Using contextual data, new Smartphone apps will soon allow phones to draw conclusions and take action in the user’s interest. For example, “If there is heavy traffic, it will wake you up early for a meeting with your boss, or simply send an apology if it is a meeting with your colleague,” said Carolina Milanesi, research vice president at Gartner, Inc, the world’s leading IT research and advisory company. Phones will be able to draw from the calendar, sensors, user location and other personal data.
It may take a while for the traffic application to come to fruition, but it isn’t out of the realm of possibility. According to Gartner, the first services to be performed automatically will be mundane tasks, especially those that are also time-consuming, like sending birthday greetings or making a weekly to-do list. Eventually, experts believe that consumers will become more comfortable allowing their Smartphone to handle such tasks, and will begin to allow a greater array of apps to take control of certain aspects of their lives.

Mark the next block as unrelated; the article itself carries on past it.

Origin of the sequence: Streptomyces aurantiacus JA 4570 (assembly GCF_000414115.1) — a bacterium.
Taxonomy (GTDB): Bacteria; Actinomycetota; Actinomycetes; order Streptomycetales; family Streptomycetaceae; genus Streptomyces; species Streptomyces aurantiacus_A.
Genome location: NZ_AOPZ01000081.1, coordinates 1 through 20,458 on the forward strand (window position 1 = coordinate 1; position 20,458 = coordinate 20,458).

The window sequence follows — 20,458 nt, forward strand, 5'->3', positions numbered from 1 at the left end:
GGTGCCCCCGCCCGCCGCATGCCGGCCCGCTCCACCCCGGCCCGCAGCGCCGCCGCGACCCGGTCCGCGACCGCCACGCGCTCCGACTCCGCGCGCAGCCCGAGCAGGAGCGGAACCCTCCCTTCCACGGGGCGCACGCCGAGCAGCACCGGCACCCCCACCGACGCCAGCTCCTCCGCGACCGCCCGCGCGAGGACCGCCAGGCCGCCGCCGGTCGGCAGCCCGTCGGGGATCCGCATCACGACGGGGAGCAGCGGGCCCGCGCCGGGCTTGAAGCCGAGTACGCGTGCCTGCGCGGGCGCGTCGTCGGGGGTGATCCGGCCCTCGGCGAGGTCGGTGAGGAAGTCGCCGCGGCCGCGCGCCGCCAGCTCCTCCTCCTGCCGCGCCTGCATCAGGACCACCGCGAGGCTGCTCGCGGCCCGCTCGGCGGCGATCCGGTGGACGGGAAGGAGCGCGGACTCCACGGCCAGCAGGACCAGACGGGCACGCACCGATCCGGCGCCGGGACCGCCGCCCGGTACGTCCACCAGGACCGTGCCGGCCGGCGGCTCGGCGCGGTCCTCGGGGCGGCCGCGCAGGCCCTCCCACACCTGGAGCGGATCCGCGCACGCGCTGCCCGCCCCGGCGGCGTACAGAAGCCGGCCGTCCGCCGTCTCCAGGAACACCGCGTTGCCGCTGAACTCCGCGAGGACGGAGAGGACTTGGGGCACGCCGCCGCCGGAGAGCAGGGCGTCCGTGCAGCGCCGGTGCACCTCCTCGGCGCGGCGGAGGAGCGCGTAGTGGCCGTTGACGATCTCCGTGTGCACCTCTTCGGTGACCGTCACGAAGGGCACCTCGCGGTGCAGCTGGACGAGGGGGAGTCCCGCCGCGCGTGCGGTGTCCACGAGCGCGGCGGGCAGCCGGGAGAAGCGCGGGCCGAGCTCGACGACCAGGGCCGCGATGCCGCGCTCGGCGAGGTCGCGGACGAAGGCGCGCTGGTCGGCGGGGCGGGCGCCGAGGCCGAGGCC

The Confident Commuter thinks that this is a nifty technological innovation. My 15 mile commute, which takes about 20 minutes during non-peak traffic areas and winds down Rt. 26 through the newer Market Square and Clemson Corner business areas and onto Rt. 15 S., often takes 30-40 minutes during rush hour. If my phone could tell me at 7 a.m. what time would be ideal for me to leave home in order not to be late, I’d be much less stressed in the mornings. Imagine what commuters down I270 or out 70 East or West could do if their phones let them know of traffic snarls well before they usually leave home.
Ahh, technology…how commuters love thee!